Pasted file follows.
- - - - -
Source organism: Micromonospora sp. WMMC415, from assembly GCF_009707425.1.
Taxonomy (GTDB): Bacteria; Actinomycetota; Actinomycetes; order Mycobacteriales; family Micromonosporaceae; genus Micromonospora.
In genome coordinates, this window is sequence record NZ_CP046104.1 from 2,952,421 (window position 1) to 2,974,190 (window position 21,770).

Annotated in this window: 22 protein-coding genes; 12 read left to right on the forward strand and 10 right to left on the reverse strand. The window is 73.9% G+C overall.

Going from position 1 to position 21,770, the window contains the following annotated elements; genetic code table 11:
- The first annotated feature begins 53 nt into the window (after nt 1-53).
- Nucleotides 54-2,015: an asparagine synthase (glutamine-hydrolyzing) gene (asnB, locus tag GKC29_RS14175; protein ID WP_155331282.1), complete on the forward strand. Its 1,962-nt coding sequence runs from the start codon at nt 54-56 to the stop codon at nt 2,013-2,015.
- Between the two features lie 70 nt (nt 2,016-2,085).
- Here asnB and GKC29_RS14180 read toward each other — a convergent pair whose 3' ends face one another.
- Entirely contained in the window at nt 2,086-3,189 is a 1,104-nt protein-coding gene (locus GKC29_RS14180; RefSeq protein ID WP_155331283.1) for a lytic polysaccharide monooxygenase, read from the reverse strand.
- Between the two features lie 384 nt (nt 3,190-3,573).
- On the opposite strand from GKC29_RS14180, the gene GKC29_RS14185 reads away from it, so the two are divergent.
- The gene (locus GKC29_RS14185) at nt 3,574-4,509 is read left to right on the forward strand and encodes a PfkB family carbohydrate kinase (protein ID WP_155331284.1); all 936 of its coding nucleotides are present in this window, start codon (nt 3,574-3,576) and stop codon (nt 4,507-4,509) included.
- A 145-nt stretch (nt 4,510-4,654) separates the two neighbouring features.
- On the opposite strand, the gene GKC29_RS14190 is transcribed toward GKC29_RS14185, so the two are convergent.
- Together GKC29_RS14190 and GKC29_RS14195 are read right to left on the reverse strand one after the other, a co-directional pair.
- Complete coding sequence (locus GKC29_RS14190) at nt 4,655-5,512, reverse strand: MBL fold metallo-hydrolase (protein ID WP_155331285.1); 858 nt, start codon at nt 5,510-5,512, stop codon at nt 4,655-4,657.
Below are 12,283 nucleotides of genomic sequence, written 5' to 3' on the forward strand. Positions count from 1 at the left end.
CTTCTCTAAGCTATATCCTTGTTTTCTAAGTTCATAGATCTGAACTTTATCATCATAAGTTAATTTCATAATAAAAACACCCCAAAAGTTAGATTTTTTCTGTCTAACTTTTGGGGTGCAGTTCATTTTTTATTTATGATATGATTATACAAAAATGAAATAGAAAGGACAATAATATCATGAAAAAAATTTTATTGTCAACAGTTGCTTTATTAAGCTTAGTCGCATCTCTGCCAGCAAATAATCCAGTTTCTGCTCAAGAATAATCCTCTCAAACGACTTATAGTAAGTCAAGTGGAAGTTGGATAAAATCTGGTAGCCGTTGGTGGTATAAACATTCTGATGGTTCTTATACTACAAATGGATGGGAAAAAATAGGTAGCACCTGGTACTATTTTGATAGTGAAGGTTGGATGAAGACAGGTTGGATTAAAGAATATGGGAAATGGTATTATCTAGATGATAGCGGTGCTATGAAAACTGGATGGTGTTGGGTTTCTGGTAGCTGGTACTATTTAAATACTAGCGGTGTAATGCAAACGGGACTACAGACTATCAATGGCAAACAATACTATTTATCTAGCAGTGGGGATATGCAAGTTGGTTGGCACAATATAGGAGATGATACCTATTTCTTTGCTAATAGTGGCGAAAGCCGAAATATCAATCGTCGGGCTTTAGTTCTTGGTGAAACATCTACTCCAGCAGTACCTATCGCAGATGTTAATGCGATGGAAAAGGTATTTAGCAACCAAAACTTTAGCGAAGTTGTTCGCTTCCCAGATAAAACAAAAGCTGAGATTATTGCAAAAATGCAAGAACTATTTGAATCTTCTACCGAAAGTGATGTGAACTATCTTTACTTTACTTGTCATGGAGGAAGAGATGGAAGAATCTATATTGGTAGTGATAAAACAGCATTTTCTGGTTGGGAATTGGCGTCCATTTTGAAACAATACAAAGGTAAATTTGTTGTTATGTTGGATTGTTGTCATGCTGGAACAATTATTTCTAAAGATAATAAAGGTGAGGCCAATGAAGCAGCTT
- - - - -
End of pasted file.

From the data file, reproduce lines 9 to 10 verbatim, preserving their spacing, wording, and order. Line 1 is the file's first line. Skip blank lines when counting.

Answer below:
- Here asnB and GKC29_RS14180 read toward each other — a convergent pair whose 3' ends face one another.
- Entirely contained in the window at nt 2,086-3,189 is a 1,104-nt protein-coding gene (locus GKC29_RS14180; RefSeq protein ID WP_155331283.1) for a lytic polysaccharide monooxygenase, read from the reverse strand.